Darunavir-ritonavir better than lopinavir-ritonavir in HIV-infected treatment-experienced patients

July 05, 2007

Darunavir-ritonavir should be considered as a treatment option across the range of treatment-experienced patients with HIV infection, conclude Jose Madruga (Centro de Referência e Treinamento DST/AIDS, Sao Paulao, Brazil) and colleagues in an Article in this week's issue of The Lancet.

The results of this large randomised, phase III trial in lopinavir-naive, HIV-infected, treatment-experienced patients (TITAN), showed that at week 48, significantly more patients on darunavir-ritonavir than on lopinavir-ritonavir achieved a reduction of HIV RNA (genetic material marking the presence of the virus) in the blood plasma to below 400 copies per mL (77% vs 68%). Side effects were generally mild in both groups, and led to few discontinuations of treatment.

Darunavir, a protease inhibitor, has been shown to be efficacious in highly treatment-experienced patients with HIV infection, but has not previously been assessed in patients with a broader range of treatment experience, similar to that usually encountered in a clinical setting.

In an accompanying Comment, Bernard Hirschel and Thomas Perneger (Geneva Hospital, Geneva, Switzerland) point out that it is unlikely these results will generate a large-scale switch from lopinavir to darunavir because: "Darunavir's superior efficacy would be difficult to show in drug-naive patients, in whom pre-existing resistance to lopinavir is not the rule -- [and] darunavir-ritonavir is more expensive, particularly in the USA, than lopinavir-ritonavir."


Related HIV Articles from Brightsurf:

BEAT-HIV Delaney collaboratory issues recommendations measuring persistent HIV reservoirs
Spearheaded by Wistar scientists, top worldwide HIV researchers from the BEAT-HIV Martin Delaney Collaboratory to Cure HIV-1 Infection by Combination Immunotherapy (BEAT-HIV Collaboratory) compiled the first comprehensive set of recommendations on how to best measure the size of persistent HIV reservoirs during cure-directed clinical studies.

The Lancet HIV: Study suggests a second patient has been cured of HIV
A study of the second HIV patient to undergo successful stem cell transplantation from donors with a HIV-resistant gene, finds that there was no active viral infection in the patient's blood 30 months after they stopped anti-retroviral therapy, according to a case report published in The Lancet HIV journal and presented at CROI (Conference on Retroviruses and Opportunistic Infections).

Children with HIV score below HIV-negative peers in cognitive, motor function tests
Children who acquired HIV in utero or during birth or breastfeeding did not perform as well as their peers who do not have HIV on tests measuring cognitive ability, motor function and attention, according to a report published online today in Clinical Infectious Diseases.

Efforts to end the HIV epidemic must not ignore people already living with HIV
Efforts to prevent new HIV transmissions in the US must be accompanied by addressing HIV-associated comorbidities to improve the health of people already living with HIV, NIH experts assert in the third of a series of JAMA commentaries.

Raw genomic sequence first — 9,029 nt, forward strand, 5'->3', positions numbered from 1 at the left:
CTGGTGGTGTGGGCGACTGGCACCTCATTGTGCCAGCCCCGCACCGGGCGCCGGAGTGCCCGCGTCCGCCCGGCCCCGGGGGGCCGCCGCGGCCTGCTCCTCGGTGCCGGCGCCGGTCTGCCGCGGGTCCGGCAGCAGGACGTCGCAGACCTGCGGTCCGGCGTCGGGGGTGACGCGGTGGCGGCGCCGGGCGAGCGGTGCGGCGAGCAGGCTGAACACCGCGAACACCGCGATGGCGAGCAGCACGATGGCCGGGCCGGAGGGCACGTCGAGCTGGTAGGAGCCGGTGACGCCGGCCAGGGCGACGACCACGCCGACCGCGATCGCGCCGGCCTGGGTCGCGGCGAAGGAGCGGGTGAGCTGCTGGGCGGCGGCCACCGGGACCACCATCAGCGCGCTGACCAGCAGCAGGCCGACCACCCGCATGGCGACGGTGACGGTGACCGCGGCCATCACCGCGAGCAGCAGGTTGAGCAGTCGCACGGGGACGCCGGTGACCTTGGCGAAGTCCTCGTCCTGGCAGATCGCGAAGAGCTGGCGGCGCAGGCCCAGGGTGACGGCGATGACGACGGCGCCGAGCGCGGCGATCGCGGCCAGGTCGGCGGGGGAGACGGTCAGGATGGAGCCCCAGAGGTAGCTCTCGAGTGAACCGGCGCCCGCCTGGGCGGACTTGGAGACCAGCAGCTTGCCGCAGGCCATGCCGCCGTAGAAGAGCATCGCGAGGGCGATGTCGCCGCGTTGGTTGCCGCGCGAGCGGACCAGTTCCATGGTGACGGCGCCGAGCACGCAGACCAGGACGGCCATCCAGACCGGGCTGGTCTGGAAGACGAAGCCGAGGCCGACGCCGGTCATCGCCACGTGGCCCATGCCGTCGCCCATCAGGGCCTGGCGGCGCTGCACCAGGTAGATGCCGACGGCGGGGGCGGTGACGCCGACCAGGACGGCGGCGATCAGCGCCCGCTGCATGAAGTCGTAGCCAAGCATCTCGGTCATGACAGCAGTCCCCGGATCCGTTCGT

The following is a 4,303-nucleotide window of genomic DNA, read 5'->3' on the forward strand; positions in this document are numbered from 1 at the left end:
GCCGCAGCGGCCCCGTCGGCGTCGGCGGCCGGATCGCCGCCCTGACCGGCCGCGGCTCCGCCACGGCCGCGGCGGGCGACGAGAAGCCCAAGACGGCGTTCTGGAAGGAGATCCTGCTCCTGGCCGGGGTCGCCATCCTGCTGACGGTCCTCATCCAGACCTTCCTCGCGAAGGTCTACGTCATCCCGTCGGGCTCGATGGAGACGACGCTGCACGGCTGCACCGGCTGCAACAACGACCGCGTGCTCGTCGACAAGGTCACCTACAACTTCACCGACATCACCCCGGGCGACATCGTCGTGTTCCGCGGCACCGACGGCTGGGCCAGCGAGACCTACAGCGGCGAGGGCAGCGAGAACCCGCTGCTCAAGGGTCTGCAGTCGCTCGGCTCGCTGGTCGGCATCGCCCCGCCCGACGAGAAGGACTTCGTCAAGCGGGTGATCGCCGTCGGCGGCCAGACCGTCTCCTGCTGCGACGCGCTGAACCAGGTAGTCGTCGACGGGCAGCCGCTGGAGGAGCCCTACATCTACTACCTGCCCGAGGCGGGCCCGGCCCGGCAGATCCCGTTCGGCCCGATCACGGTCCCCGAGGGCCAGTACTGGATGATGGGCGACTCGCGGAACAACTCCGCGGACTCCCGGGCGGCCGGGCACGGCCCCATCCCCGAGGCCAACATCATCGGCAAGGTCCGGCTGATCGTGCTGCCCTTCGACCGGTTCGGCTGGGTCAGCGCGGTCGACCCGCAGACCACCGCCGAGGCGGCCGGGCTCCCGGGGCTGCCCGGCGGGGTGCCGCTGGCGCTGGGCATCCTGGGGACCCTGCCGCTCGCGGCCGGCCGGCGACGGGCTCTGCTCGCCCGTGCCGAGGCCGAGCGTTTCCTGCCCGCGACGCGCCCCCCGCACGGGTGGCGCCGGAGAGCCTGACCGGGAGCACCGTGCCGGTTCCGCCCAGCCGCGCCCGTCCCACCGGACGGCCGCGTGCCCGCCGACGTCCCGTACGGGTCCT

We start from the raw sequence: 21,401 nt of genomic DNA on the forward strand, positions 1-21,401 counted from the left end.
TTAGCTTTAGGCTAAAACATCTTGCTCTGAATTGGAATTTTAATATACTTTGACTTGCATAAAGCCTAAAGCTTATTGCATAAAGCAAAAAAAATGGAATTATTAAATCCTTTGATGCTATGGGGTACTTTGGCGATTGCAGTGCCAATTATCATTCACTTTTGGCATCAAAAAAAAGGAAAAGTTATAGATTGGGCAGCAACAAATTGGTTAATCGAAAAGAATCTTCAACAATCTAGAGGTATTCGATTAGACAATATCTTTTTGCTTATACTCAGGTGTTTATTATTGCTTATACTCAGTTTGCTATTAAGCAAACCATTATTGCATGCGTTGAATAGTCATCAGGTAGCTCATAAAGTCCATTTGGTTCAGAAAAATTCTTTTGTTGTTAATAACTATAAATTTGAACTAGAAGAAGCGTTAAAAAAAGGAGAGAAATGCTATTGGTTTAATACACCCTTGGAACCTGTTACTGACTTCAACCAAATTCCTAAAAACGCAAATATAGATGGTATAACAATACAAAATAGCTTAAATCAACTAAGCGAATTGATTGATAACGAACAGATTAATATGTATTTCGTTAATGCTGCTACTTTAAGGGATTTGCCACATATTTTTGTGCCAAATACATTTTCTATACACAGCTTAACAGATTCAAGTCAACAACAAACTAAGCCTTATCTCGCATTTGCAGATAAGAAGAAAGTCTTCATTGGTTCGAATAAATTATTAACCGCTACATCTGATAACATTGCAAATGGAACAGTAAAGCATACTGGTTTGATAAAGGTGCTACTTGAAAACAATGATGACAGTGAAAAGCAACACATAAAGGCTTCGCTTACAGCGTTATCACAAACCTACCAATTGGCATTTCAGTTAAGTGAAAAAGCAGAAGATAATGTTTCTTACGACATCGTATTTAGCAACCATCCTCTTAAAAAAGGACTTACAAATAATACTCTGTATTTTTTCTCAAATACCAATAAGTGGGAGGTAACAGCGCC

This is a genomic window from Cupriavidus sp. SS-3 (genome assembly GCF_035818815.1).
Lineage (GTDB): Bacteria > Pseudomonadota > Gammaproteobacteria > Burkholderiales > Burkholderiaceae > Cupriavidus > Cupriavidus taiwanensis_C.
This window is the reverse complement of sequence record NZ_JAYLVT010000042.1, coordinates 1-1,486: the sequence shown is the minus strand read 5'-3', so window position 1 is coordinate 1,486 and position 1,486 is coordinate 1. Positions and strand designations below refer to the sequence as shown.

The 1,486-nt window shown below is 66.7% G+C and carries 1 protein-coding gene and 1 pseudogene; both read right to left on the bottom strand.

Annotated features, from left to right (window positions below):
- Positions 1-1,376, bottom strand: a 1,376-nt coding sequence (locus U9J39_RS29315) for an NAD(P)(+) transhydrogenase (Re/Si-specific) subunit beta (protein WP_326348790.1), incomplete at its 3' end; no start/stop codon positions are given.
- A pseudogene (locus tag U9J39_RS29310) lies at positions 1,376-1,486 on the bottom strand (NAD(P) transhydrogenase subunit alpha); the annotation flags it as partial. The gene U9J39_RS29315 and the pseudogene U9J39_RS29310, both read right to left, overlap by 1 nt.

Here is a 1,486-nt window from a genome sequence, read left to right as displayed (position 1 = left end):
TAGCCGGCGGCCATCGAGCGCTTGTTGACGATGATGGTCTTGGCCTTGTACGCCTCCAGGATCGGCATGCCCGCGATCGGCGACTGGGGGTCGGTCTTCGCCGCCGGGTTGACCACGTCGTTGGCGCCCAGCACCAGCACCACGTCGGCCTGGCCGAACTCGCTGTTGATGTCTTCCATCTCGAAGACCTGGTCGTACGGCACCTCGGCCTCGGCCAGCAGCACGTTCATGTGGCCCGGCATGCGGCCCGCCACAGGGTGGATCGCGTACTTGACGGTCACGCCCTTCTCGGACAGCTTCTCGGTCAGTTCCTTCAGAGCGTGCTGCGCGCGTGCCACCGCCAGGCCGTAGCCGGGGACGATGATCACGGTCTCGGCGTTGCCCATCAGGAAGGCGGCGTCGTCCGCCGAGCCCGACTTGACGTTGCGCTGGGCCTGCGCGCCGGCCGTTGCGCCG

The Lancet HIV: Severe anti-LGBT legislations associated with lower testing and awareness of HIV in African countries
This first systematic review to investigate HIV testing, treatment and viral suppression in men who have sex with men in Africa finds that among the most recent studies (conducted after 2011) only half of men have been tested for HIV in the past 12 months.

The Lancet HIV: Tenfold increase in number of adolescents on HIV treatment in South Africa since 2010, but many still untreated
A new study of more than 700,000 one to 19-year olds being treated for HIV infection suggests a ten-fold increase in the number of adolescents aged 15 to 19 receiving HIV treatment in South Africa, according to results published in The Lancet HIV journal.

Starting HIV treatment in ERs may be key to ending HIV spread worldwide
In a follow-up study conducted in South Africa, Johns Hopkins Medicine researchers say they have evidence that hospital emergency departments (EDs) worldwide may be key strategic settings for curbing the spread of HIV infections in hard-to-reach populations if the EDs jump-start treatment and case management as well as diagnosis of the disease.

NIH HIV experts prioritize research to achieve sustained ART-free HIV remission
Achieving sustained remission of HIV without life-long antiretroviral therapy (ART) is a top HIV research priority, according to a new commentary in JAMA by experts at the National Institute of Allergy and Infectious Diseases (NIAID), part of the National Institutes of Health.

The Lancet HIV: PrEP implementation is associated with a rapid decline in new HIV infections
Study from Australia is the first to evaluate a population-level roll-out of pre-exposure prophylaxis (PrEP) in men who have sex with men.

Researchers date 'hibernating' HIV strains, advancing BC's leadership in HIV cure research
Researchers have developed a novel way for dating 'hibernating' HIV strains, in an advancement for HIV cure research.

Read More: HIV News and HIV Current Events
Brightsurf.com is a participant in the Amazon Services LLC Associates Program, an affiliate advertising program designed to provide a means for sites to earn advertising fees by advertising and linking to Amazon.com.